From Will and Kate to Chris Brown and Rihanna, Paul and Linda McCartney to Ike and Tina Turner, it’s easy to spot the bad relationships, especially when placed alongside healthy, caring ones.
But for young people just starting out on the crazy, complex journey of adult relationships, with constantly shifting rules and feelings, it can all be a little tough. One of the first things to understand is that there is certainly compromise, but also a red line, limits on what you will and will not accept. Just ask Sarah Bingham.
“I went out with a guy who played football in high school,” Bingham, the public education coordinator for Lanark County Interval House, said. “I went to football games. I don’t anymore. I tried it, and I didn’t like it. I’m more of a hockey gal.”
Bingham was speaking at the “Could This Be Love?” conference, sponsored by Interval House, held at the Civitan Club hall in Perth, on Wednesday, Nov. 21.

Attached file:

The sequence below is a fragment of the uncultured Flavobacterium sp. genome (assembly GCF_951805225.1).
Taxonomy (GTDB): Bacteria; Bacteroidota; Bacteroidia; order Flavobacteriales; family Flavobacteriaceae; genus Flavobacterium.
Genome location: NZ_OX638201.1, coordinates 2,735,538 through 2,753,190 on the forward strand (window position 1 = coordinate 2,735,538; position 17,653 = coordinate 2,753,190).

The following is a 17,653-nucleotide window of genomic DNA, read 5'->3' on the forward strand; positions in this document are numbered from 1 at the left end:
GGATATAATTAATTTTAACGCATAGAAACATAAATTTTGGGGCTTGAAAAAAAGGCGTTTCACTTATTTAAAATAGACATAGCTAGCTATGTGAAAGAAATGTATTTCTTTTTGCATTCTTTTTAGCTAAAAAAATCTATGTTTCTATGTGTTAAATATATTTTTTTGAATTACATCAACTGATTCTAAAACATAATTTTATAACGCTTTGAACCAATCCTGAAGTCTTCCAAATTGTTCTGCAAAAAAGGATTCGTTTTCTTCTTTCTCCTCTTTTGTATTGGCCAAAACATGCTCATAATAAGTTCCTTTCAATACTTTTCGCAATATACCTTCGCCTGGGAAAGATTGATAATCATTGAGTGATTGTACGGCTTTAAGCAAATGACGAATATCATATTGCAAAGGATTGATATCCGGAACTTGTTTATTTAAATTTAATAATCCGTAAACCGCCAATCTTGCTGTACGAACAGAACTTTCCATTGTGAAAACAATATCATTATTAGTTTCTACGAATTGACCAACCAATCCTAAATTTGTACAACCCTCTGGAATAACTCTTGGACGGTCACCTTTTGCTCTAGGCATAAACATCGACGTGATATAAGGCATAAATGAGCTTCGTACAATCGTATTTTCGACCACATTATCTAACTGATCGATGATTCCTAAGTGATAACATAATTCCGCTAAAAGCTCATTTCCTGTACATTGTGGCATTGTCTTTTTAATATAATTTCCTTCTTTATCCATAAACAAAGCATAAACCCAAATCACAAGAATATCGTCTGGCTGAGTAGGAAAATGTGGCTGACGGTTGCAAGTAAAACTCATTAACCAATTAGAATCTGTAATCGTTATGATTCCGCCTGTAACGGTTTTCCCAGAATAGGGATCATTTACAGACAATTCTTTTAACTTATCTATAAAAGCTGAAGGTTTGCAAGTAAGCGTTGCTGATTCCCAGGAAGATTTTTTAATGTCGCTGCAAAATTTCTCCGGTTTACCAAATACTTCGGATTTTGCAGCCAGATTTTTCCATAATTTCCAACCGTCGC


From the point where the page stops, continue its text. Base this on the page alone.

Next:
All relationships involve a fair degree of negotiation, and the partnership must be mutually beneficial.
“You get some perks,” said Bingham. “But is it mutual if only one of you is benefitting? No. What I want in a relationship may be different from what you want in a relationship.”
While TV shows like Gossip Girl and Beverly Hills 90210 may say otherwise, mind games are not fun or funny.
“No mind games, I’m putting this in bold letters,” said Bingham, who added to the hundreds of high school students present that it was important that, in their relationships, “you feel safe in this. That’s the one thing we want you to take away from this. If you’re not free to express yourself, it’s probably not a safe relationship.”
While mind games are not cool to Bingham, a little bit of jealousy might actually be a good thing. A little bit, mind you.
“Who thinks a little bit of jealousy is acceptable?” asked Brianne Luckasavitch, public education coordinator for Lanark County Interval House. As soon as she asked, a lot of hands shot up into the air.
“As long as it is not controlling, a little bit of jealousy is OK,” said Luckasavitch.
Even fighting is reality for all couples, but while the saying goes that all is fair in love and war, in reality, learning to fight fairly is the best way to handle this.
“It’s not about how often you fight, it’s about how you fight,” said Bingham.